Postcard from... Berlin
Berlin likes to honour its animal legends. Knautschke was the name of the city's beloved hippopotamus – a brave creature born in Berlin's zoo at the height of the Second World War, he survived the trauma of the Allied air raids which killed his mother.
Despite rationing, he was kept alive with food donations from hungry Berliners during the closing stages of the conflict. Knautschke died in 1988 at the ripe old age of 46 and today a bronze statue of him stands at the entrance of the zoo's hippo house.
However, the Knautschke legend now looks set to be overtaken by the more famous but arguably less worthy phenomenon of Knut – the cuddly polar bear who managed to grace the front cover of Vanity Fair before he suffered a seizure and drowned in his zoo enclosure's pool in March last year. Knut, who was raised by his keeper after his mother rejected him, was attracting some 15,000 visitors a day until his death. The untimely death of his keeper from a sudden heart attack in 2008 only served to increase the bear's fame and earn the zoo millions.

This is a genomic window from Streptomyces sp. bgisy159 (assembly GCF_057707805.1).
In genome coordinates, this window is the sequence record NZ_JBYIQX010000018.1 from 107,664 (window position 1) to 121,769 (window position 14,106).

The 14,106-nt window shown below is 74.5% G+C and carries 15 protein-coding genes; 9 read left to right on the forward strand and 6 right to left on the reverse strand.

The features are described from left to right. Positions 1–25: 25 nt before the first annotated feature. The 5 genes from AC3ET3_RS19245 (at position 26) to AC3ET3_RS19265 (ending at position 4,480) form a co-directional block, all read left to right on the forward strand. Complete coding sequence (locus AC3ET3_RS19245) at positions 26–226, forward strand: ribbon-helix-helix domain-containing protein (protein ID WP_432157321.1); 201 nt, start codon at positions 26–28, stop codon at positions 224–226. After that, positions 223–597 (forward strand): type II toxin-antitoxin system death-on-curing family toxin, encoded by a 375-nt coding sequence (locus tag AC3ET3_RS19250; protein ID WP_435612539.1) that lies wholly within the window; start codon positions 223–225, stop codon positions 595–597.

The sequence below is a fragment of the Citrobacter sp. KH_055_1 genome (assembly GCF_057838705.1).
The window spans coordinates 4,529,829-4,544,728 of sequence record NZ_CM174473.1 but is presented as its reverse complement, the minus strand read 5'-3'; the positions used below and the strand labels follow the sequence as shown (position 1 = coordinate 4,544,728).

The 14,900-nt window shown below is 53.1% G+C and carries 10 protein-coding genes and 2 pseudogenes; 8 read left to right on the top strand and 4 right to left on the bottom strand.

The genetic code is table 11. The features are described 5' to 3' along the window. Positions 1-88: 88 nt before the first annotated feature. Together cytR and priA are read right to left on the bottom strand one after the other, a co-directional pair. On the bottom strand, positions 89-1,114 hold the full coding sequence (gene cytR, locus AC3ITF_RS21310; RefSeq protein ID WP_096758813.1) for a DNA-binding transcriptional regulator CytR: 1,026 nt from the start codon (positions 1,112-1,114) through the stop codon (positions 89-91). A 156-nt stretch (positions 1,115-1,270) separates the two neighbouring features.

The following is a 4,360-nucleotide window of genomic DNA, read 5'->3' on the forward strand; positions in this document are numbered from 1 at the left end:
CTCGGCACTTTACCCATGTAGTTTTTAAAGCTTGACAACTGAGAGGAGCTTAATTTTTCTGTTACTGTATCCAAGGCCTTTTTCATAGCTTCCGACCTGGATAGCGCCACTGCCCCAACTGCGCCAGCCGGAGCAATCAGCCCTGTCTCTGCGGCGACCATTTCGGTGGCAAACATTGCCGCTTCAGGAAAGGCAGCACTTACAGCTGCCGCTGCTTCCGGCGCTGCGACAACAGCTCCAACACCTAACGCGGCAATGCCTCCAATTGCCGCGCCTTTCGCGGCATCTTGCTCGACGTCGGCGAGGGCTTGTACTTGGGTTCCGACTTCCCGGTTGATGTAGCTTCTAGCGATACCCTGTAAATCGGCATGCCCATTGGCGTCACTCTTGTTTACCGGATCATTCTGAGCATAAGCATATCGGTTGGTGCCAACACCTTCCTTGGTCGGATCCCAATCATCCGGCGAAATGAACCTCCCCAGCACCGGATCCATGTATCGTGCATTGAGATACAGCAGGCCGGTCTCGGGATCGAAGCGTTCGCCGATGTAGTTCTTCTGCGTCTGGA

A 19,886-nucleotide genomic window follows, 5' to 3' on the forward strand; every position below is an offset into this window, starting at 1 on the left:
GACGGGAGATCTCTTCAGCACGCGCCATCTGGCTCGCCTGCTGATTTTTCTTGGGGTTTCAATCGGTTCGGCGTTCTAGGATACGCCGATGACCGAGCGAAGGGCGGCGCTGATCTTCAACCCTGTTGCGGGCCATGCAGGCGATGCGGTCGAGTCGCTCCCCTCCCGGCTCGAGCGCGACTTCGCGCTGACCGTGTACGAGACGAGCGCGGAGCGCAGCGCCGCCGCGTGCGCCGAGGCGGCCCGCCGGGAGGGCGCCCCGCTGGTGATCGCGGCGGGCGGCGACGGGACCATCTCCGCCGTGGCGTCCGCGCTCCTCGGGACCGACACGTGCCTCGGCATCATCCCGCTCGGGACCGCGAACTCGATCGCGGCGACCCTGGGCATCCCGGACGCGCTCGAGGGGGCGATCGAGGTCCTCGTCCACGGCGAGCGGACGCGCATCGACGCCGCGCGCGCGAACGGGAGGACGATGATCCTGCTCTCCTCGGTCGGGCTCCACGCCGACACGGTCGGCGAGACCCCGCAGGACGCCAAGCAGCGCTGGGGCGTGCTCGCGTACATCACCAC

Inevitably a bronze statue of Knut was unveiled at Berlin zoo last week. Entitled "Knut the dreamer" it depicts the famous bear sprawled across two ice floes. The zoo now acknowledges that Knut's popularity was greater than Knautschke's, not least because television and the internet won him an international audience. Those who didn't experience Knut in the flesh need not be entirely disappointed. A stuffed version of the bear is due to go on display at the city's natural history museum by the end of 2014.
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